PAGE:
What does it mean to be successful in your career field?
As an industry organization, I am enormously proud of what we have achieved over the last two years. Among the highlights include supporting last year’s launch of the bipartisan House and Senate GPS Caucus, led by Senators Duckworth and Ernst and Reps. Loebsack and Bacon; organizing GPSIA’s inaugural “GPS Tech Demo Day” on Capitol Hill; hosting, speaking on and/or moderating more than a half dozen panel sessions including at South by Southwest (SXSW); and establishing an ongoing series of blog posts covering topics ranging from GPS’ role in public safety to assisting the visually impaired and advancing 5G.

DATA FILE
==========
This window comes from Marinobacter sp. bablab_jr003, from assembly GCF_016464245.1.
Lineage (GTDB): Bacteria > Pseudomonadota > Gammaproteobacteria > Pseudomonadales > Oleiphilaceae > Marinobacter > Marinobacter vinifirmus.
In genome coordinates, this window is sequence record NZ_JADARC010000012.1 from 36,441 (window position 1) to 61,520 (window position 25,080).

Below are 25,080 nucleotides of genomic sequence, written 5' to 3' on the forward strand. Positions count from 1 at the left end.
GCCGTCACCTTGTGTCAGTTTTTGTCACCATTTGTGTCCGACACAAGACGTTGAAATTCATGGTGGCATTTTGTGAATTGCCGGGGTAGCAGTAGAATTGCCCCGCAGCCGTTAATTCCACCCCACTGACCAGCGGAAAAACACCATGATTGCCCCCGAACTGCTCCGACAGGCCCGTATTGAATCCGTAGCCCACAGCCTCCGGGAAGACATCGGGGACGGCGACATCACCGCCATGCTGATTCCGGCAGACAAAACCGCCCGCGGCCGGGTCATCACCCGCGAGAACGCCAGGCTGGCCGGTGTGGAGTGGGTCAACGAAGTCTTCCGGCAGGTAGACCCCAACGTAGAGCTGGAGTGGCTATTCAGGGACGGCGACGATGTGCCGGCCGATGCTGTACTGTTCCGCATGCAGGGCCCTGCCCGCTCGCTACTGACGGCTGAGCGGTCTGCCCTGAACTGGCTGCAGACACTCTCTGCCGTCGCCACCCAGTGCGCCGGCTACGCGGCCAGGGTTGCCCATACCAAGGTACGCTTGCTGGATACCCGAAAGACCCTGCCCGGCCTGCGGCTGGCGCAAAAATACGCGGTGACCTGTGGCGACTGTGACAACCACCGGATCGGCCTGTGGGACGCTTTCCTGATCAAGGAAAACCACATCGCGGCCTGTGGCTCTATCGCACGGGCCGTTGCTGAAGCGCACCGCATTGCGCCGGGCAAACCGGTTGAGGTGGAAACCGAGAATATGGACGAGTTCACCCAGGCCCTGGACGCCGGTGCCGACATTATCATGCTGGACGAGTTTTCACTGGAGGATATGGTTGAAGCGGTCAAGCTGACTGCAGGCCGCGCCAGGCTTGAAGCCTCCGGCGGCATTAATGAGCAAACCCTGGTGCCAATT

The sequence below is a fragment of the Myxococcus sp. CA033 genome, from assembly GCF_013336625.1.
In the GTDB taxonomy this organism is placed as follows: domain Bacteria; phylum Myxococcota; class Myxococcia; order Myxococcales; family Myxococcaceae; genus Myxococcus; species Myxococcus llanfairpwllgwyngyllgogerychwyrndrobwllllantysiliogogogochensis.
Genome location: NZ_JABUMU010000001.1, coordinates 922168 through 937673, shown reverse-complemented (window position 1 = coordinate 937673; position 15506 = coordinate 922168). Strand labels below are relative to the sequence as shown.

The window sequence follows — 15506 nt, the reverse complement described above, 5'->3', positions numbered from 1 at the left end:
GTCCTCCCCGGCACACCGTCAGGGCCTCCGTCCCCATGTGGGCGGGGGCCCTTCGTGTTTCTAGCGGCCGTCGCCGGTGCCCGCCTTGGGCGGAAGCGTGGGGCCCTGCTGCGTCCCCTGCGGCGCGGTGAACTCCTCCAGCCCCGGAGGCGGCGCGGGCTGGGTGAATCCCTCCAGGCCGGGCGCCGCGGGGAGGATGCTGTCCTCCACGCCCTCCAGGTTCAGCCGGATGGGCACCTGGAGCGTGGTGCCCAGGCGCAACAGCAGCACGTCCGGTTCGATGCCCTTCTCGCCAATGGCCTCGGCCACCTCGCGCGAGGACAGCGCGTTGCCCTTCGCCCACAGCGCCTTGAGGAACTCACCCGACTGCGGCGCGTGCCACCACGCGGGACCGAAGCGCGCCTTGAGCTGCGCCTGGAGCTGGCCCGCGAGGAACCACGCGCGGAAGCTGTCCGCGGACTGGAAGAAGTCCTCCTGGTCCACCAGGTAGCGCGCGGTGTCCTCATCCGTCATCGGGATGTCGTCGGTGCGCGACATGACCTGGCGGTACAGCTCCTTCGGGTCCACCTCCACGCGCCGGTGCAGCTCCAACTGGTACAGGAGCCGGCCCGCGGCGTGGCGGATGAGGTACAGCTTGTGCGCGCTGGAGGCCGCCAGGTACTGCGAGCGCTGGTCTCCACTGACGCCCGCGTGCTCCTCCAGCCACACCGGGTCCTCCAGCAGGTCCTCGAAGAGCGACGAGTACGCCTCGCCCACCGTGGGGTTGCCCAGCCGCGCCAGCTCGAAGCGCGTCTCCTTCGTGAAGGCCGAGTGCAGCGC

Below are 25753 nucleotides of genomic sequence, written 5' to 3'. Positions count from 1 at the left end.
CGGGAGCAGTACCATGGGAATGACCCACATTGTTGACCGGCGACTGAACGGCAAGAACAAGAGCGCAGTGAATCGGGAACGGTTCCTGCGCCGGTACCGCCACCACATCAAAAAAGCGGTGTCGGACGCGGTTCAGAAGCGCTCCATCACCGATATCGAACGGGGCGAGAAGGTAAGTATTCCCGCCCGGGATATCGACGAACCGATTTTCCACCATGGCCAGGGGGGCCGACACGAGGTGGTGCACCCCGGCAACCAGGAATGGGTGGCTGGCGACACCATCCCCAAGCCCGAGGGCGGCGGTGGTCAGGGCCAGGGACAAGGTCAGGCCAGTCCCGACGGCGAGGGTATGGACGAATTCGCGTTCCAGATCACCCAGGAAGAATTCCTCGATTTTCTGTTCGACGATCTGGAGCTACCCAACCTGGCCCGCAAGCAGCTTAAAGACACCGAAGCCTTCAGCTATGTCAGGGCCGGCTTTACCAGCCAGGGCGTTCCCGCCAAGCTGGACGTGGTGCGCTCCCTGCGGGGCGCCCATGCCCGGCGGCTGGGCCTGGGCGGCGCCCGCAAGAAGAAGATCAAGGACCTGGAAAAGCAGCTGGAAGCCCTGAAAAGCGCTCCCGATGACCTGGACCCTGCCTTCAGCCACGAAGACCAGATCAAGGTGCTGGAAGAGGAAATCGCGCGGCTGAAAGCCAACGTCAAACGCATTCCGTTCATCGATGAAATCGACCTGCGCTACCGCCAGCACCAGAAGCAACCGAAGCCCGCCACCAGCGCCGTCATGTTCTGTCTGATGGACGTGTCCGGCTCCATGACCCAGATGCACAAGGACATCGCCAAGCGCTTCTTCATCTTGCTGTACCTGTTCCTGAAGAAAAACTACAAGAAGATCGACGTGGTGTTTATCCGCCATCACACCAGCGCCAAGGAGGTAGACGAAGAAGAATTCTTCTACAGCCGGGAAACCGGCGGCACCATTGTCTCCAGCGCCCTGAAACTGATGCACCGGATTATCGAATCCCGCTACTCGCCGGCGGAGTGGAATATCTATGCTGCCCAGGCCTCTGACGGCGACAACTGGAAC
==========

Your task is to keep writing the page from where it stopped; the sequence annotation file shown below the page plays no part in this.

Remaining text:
In December, our membership grew, with the addition of Collins Aerospace. As one of the leading aerospace companies in the world, Collins has a long and deep history with GPS technology, beginning with the first GPS signal ever received from the roof of their facilities in Cedar Rapids, Iowa.
Most recently, we announced Lockheed Martin as the newest GPSIA member. As the prime contractor helping the U.S. Space Force modernize the GPS constellation with its new, more powerful GPS III and GPS III Follow On (GPS IIIF) satellites, this was an important and symbolic moment for the organization. The Lockheed Martin team’s wealth of experience in both GPS space and ground systems will help our association and industry move boldly into the future.
While I am deeply proud of GPSIA’s accomplishments, success is more than achievements. To me, three key factors define the success of our organization:
- Enhancing awareness and recognition of GPSIA.
- Increasing outreach and education to policymakers and regulators on the criticality of GPS.